Journal of African Historical Studies, 18:557-559


By Eugenia W. Herbert

Madison, Wis.: The University of Wisconsin Press, 1984. Pp. xxiii, 413.

©1985 by Charles M. Nelson

Red Gold of Africa, based on more than a decade of research by Eugenia Herbert, is a comprehensive review and analysis of the history, archaeology, and ethnology of copper in sub-Saharan Africa. The first section deals with the mining, smelting, alloying, smithing and casting of copper, and introduces the ritual, social, and political aspects of copperworking and consumption. The second deals with the copper trade from the earliest archaeological evidence to the end of the nineteenth century. The third, concluding section examines the roles which copper plays in traditional societies of sub-Saharan Africa, in the domains of economic exchange, art, the politics of power, and cultural symbolism.

The analytical theme which unites this diverse material is the proposition that copper, rather than gold, is the precious metal of preference in sub-Saharan Africa, filling the esthetic, social and political roles which gold and silver have played in the development of civilizations in the Americas, Europe, and Asia. The use of copper as a currency, its role in art and ritual, its symbolism in myth and religion, the extensive trade of copper into sub-Saharan Africa for gold, ivory, and slaves, and the evidence for an early copper age in the Agadez region of the Sahel, form the basis for this analysis.

Although this idea is not new, Herbert is the first to test it extensively in such diverse contexts as art history, the history of trade, the archaeology of metallurgy, linguistics, and ethnology. Her presentation is balanced, delineating deficiencies in the data and considering, at length, cases which might disprove or radically modify her hypothesis. For example, she deals in some detail with the cases of Zimbabwe and the Akan, where gold came to play important roles in the economic and ritual underpinnings of regional kingdoms. In these and similar situations, she argues that gold was in the process of replacing copper in selected cultural domains due to its importance in large-scale, external trade, and as a concomitant of the evolution of powerful social elites. These are reasonable explanations, but, as Herbert admits, they are difficult to test conclusively in the absence of a fine-grained data base.

Red Gold of Africa makes three major contributions to the literature on African studies. First, as a review of copper in African history and culture, it has the dimensions of a classical study which will provide a foundation for the work of others for many years to come. Herbert's presentation is thorough and detailed, but never trivial. The accompanying sixty-five illustrations are of high quality and well integrated with the text. Finally, the text is meticulously documented and indexed.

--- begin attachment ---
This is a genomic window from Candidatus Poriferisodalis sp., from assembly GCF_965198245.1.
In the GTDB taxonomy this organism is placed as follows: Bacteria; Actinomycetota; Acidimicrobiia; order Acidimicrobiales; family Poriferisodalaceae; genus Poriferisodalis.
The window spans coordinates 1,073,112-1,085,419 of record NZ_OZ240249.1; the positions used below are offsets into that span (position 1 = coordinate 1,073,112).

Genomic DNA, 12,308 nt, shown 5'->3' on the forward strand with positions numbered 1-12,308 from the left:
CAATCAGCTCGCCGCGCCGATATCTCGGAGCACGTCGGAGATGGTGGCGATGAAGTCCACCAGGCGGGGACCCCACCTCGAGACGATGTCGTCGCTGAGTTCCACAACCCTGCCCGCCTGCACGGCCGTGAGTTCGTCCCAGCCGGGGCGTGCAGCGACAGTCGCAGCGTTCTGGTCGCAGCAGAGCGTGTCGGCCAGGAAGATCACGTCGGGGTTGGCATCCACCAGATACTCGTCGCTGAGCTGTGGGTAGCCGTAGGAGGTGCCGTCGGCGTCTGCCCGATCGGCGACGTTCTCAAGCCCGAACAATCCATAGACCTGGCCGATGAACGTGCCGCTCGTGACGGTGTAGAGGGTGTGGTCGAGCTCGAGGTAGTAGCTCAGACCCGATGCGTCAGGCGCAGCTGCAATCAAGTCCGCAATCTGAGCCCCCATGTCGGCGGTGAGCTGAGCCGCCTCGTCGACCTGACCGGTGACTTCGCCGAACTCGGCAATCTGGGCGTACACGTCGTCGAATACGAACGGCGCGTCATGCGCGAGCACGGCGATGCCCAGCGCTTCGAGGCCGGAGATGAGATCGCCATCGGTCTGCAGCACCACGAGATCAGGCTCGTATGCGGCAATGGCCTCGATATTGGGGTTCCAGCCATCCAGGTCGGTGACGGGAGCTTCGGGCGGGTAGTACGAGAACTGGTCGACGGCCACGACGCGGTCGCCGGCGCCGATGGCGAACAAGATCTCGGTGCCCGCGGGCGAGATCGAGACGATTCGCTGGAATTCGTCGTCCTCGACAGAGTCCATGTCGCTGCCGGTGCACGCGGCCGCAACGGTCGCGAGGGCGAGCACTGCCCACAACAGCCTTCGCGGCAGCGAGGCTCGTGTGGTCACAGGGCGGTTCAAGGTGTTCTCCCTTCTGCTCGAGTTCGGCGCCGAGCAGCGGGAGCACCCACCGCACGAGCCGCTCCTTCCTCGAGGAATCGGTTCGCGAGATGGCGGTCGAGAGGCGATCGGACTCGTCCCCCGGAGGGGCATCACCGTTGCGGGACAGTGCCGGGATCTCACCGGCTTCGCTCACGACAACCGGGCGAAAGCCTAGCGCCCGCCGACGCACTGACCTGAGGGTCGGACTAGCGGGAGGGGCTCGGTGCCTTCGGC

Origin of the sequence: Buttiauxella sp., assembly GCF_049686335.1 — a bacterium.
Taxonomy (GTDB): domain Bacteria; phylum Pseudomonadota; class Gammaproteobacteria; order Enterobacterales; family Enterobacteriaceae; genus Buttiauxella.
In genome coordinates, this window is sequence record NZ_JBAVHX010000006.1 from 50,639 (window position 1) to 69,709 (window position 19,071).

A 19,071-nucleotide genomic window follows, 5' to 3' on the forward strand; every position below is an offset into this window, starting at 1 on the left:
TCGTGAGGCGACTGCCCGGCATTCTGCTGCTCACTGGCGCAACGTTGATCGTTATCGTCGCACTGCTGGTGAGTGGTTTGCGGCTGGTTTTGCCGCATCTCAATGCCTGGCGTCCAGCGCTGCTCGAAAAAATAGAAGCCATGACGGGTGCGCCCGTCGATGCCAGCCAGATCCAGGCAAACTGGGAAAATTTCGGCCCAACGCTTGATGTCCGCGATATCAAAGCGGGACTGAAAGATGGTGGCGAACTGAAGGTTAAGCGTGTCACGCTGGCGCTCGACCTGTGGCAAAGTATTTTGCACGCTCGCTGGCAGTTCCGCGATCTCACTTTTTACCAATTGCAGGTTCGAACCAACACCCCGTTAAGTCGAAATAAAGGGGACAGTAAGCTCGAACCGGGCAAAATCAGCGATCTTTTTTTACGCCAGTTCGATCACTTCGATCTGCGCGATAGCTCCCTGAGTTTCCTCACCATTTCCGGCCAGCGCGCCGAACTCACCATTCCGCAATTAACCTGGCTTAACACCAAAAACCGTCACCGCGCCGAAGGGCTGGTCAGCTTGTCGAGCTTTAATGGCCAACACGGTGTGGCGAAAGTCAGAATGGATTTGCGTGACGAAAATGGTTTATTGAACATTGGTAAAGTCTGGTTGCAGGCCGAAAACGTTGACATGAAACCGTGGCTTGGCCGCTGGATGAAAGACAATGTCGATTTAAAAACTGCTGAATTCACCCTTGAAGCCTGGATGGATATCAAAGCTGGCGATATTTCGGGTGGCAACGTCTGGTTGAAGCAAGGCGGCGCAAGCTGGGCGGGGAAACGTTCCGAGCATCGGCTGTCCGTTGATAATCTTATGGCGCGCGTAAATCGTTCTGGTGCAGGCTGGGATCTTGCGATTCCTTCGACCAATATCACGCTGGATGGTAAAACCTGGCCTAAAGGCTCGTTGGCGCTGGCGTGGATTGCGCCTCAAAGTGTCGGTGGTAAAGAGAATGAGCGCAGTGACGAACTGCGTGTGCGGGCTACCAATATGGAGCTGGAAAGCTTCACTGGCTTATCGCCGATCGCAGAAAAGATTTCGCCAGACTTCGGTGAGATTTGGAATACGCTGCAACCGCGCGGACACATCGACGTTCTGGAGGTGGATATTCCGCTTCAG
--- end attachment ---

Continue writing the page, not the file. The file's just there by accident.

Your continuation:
Second, by presenting the data from archaeology, ethnology, linguistics, economic history, and art history in close juxtaposition, Herbert provides us with a basis for evaluating the quality and completeness of the data themselves. This is of particular importance because it helps to define areas in which critical research must be conducted simply to characterize accurately the history of copper utilization in Africa. Such areas include the archaeology of copper mining and smelting, the historical linguistics of copper-associated vocabulary, the sociofunctional and ideofunctional ethnology of copper utilization among modern African societies, and the quantitative analysis of nineteenth-century copper trade from historic documents.

Third, Herbert's analysis raises, sometimes explicitly and other times implicitly, research issues of broader significance. Chief among these is the nature of interaction among the symbolic, social, and economic domains of culture. The comparative behavior of copper, iron and gold in the process of this interaction could provide an extremely useful tool for defining and understanding the role of symbolic systems in cultural integration, change and adaptation. Numerous factors converge in the African context to make such a research avenue particularly attractive. The cultural systems involved are numerous and diverse, so that many variations on individual symbolic themes can be compared. The history of the uses of these metals is long. They are deeply imbedded in a complex linguistic matrix. They are embodied in major artistic traditions. They are of great social and economic importance in many, but not all, African cultures. Finally, the material, economic, social, artistic and ideological roles of these metals in traditional African societies lend themselves to a wide variety of analytical approaches, ranging from those of symbolic anthropology and ethnoscience to historical processualism and Marxist materialism.

Another interesting question suggested by Herbert's analysis is the extent to which the African material can be used as an analog model for generating useful hypotheses about the role of copper in archaeological settings elsewhere in the Old World, such as bronze age Europe or China.

In conclusion, Africanists of all types should find Red Gold o~Africa an informative review and a stimulating analysis of copper in the precolonial history and culture of Africa.